Where can I shop conveniently? Where can the kids go to school without my having to be a chauffeur? Can I walk comfortably in my own neighborhood after dark?
Part of the problem may be that we don't focus on people and how they will experience and use what we are building. It is easy to forget the old truth that cities exist solely as habitat for people. If there were no people on earth, there world be no cities. So, the most important test of any city is: How well does it work for the people there?
How do we restore people as the focus of city planning, design and functioning? One small change could help. The city of Mountain View, for example, could adopt a policy that all staff reports to the City Council on substantive community issues must include a section entitled "From a Human Perspective" that clearly answered the question: How will this proposed action be experienced by people in the community?
Adding this question to council staff reports would be likely to begin to change how a staff person thinks about the issue at hand. For example, a traffic engineer writing a staff report on the design of a neighborhood street is likely to begin to think about people in the neighborhood using the street in the future, not just easy car movement, and whether there are ways to make the street better for future residents. In my own Bentley Square neighborhood, for example, there is a sidewalk only on the other side of the street, so kids walking back and forth to school on my side have to walk in the street. For neighborhood safety, sidewalks should have been built on both sides of the street when the neighborhood was approved.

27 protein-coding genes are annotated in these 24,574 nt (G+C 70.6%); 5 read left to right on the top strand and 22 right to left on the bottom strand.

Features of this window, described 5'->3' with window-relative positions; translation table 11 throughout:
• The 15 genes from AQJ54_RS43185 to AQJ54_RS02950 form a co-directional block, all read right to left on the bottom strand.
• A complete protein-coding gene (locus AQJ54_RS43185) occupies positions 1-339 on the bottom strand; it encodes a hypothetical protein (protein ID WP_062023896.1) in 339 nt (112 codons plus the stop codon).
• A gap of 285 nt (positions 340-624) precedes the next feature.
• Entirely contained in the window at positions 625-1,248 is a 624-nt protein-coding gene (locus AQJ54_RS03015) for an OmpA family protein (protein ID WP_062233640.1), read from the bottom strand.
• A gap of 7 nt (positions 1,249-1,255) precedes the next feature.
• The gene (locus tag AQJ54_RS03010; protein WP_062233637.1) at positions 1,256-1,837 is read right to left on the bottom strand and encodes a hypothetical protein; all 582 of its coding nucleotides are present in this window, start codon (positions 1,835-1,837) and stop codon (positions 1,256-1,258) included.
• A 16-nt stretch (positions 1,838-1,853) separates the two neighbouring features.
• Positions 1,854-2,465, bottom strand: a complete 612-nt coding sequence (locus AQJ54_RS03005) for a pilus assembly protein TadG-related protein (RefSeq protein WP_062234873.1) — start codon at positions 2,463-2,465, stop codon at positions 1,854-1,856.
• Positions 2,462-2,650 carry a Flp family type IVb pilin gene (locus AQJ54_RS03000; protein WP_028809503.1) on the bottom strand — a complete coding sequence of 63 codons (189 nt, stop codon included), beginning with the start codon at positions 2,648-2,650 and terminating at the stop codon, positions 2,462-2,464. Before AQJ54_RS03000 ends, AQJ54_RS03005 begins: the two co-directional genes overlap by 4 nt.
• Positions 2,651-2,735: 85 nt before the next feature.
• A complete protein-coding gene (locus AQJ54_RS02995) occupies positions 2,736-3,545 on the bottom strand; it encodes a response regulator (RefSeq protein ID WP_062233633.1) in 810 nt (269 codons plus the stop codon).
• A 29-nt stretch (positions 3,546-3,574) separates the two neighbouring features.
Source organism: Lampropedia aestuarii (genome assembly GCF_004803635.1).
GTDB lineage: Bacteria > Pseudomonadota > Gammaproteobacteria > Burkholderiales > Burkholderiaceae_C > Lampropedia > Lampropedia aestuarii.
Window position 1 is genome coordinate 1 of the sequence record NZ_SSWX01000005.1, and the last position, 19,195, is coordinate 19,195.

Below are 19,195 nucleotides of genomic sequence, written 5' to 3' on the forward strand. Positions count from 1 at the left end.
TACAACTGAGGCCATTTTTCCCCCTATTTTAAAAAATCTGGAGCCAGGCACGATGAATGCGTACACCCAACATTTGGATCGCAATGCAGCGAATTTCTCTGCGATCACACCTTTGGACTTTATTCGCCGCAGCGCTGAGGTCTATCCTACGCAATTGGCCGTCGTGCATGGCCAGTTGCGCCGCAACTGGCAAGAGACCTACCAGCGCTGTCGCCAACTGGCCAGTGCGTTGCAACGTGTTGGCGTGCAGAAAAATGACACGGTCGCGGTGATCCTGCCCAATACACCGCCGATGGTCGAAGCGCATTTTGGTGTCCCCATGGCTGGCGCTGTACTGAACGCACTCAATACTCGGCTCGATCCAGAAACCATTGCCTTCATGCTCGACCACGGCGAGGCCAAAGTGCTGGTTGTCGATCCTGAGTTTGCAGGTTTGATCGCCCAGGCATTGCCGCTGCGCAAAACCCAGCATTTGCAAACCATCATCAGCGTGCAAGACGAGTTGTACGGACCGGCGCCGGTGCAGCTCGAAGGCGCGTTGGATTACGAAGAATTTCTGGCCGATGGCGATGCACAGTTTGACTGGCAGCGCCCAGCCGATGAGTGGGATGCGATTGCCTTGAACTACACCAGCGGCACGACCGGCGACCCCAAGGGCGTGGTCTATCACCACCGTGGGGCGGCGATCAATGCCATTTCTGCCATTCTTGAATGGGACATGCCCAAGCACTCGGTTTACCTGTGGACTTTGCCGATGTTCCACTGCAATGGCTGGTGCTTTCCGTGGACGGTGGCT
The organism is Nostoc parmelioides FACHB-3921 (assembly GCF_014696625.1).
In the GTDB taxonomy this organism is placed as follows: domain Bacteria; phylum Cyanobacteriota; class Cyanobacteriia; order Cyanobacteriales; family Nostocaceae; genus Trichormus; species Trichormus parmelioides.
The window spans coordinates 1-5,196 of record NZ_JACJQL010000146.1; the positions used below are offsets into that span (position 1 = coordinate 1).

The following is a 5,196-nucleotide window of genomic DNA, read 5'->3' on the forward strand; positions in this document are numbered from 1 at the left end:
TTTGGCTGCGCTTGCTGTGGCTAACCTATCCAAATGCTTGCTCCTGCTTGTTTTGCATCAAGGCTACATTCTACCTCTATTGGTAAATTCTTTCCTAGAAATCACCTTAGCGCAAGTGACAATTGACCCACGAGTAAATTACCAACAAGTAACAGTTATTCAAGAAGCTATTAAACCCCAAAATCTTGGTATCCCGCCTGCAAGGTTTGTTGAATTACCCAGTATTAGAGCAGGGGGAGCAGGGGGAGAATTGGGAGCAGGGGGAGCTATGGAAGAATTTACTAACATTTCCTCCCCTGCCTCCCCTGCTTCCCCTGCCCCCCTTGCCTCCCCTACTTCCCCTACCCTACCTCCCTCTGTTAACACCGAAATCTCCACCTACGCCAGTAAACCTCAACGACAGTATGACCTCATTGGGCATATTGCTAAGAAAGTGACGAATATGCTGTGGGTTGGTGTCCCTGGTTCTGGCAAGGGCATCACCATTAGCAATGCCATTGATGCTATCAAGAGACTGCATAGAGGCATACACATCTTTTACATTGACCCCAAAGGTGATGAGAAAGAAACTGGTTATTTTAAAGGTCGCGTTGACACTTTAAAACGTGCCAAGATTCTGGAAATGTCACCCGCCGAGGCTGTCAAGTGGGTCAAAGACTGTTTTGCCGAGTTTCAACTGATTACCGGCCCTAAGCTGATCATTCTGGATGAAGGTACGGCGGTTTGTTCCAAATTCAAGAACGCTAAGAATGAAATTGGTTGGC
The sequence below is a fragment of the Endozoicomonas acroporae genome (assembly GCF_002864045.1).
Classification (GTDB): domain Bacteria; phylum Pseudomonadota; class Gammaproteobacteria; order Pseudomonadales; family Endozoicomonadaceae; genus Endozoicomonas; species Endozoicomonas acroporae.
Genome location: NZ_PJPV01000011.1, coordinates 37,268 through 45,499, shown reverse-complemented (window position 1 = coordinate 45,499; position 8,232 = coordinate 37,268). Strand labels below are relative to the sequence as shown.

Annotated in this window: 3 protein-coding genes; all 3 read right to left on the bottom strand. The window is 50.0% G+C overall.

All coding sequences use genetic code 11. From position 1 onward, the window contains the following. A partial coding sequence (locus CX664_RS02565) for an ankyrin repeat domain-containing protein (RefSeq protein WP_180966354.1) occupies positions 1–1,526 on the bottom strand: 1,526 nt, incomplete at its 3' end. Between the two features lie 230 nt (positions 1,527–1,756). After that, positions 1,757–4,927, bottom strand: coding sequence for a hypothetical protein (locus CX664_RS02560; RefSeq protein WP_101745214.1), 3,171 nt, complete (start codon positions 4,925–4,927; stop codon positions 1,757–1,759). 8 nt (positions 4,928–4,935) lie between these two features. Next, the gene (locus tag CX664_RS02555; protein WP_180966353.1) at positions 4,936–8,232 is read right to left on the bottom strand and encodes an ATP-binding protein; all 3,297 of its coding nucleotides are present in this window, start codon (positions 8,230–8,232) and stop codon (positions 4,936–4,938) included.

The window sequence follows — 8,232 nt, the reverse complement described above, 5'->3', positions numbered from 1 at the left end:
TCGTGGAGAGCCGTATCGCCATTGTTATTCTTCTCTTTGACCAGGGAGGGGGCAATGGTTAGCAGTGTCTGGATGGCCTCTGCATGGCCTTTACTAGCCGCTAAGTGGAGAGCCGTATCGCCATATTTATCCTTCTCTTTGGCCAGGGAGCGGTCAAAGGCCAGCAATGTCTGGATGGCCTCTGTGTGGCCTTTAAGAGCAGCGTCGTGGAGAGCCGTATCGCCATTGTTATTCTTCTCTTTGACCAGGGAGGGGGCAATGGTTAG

And the "Human Perspective" section would be likely to stimulate public discussion, at a council meeting for example, of whether the proposed project does, or does not, meet human needs. This discussion is may identify correctable problems before the project is built, rather than waiting for community complaints later. The small amount of additional staff work that would go into thinking about and writing the "Human Perspective" section might be a lot cheaper than trying to fix problems in a neighborhood street after it has been built.
A city could easily test the "Human Perspective" concept by adopting it as a test program for a limited period of six months or a year, for example, and then having a community discussion at the end of the period about whether it has been a benefit to the community.
Make sense? Let's try it.
Bruce Liedstrand is a former Mountain View city manager; now retired, he lives on Bentley Square.
This story contains 552 words.
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